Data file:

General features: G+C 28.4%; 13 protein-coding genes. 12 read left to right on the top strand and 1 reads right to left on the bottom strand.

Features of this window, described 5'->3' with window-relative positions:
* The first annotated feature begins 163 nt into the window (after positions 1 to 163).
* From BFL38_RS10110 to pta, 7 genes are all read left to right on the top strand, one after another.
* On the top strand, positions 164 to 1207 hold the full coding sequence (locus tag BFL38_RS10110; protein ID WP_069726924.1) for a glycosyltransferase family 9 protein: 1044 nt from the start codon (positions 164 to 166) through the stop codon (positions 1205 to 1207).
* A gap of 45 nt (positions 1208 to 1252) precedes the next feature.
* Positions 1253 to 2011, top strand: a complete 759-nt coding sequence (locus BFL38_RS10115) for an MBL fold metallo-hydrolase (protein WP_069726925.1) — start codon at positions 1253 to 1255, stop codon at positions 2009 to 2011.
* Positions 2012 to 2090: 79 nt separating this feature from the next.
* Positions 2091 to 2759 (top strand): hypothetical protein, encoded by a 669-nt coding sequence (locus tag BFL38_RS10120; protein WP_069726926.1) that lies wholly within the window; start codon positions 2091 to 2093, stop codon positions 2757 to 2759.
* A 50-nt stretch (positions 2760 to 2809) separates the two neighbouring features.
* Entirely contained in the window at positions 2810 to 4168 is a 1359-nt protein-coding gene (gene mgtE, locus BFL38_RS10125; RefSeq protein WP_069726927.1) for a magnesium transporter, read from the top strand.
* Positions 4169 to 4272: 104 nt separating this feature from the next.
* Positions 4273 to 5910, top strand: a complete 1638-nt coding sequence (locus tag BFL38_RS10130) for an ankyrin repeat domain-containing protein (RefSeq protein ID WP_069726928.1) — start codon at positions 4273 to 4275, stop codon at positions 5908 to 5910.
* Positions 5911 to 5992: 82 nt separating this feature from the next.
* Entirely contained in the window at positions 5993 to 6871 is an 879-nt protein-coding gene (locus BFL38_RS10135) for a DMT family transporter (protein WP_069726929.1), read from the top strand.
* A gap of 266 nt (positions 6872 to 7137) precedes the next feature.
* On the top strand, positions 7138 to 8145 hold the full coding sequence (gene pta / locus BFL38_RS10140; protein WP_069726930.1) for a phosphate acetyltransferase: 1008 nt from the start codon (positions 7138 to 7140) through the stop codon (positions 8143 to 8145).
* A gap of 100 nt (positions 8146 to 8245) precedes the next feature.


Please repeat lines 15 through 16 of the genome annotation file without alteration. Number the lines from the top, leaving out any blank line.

* Entirely contained in the window at positions 5993 to 6871 is an 879-nt protein-coding gene (locus BFL38_RS10135) for a DMT family transporter (protein WP_069726929.1), read from the top strand.
* A gap of 266 nt (positions 6872 to 7137) precedes the next feature.